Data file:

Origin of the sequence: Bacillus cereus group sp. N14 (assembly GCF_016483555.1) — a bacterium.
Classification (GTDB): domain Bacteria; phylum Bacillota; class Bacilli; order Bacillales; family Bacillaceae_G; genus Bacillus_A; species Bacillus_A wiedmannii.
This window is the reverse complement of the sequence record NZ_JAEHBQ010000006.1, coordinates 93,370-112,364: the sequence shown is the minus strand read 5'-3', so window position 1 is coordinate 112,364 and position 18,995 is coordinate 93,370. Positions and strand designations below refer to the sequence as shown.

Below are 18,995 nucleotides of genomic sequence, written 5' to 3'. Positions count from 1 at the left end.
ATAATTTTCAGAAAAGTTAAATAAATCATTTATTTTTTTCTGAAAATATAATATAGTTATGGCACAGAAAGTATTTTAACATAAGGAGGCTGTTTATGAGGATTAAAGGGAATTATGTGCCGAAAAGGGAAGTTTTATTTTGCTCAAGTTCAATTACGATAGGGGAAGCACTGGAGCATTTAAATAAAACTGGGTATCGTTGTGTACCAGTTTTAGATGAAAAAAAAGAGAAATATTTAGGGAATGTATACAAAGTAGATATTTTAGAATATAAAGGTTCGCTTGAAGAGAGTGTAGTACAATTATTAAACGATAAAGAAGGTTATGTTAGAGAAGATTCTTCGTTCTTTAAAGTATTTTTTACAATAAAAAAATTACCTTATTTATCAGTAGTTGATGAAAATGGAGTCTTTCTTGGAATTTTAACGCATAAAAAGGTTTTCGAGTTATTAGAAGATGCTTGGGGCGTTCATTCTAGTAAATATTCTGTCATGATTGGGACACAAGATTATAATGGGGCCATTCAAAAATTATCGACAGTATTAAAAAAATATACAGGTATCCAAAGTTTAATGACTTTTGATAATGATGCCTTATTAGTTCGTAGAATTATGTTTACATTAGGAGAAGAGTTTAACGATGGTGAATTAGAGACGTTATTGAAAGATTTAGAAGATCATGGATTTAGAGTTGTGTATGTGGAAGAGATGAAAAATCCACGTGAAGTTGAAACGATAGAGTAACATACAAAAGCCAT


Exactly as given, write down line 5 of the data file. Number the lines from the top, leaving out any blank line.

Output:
ATAATTTTCAGAAAAGTTAAATAAATCATTTATTTTTTTCTGAAAATATAATATAGTTATGGCACAGAAAGTATTTTAACATAAGGAGGCTGTTTATGAGGATTAAAGGGAATTATGTGCCGAAAAGGGAAGTTTTATTTTGCTCAAGTTCAATTACGATAGGGGAAGCACTGGAGCATTTAAATAAAACTGGGTATCGTTGTGTACCAGTTTTAGATGAAAAAAAAGAGAAATATTTAGGGAATGTATACAAAGTAGATATTTTAGAATATAAAGGTTCGCTTGAAGAGAGTGTAGTACAATTATTAAACGATAAAGAAGGTTATGTTAGAGAAGATTCTTCGTTCTTTAAAGTATTTTTTACAATAAAAAAATTACCTTATTTATCAGTAGTTGATGAAAATGGAGTCTTTCTTGGAATTTTAACGCATAAAAAGGTTTTCGAGTTATTAGAAGATGCTTGGGGCGTTCATTCTAGTAAATATTCTGTCATGATTGGGACACAAGATTATAATGGGGCCATTCAAAAATTATCGACAGTATTAAAAAAATATACAGGTATCCAAAGTTTAATGACTTTTGATAATGATGCCTTATTAGTTCGTAGAATTATGTTTACATTAGGAGAAGAGTTTAACGATGGTGAATTAGAGACGTTATTGAAAGATTTAGAAGATCATGGATTTAGAGTTGTGTATGTGGAAGAGATGAAAAATCCACGTGAAGTTGAAACGATAGAGTAACATACAAAAGCCAT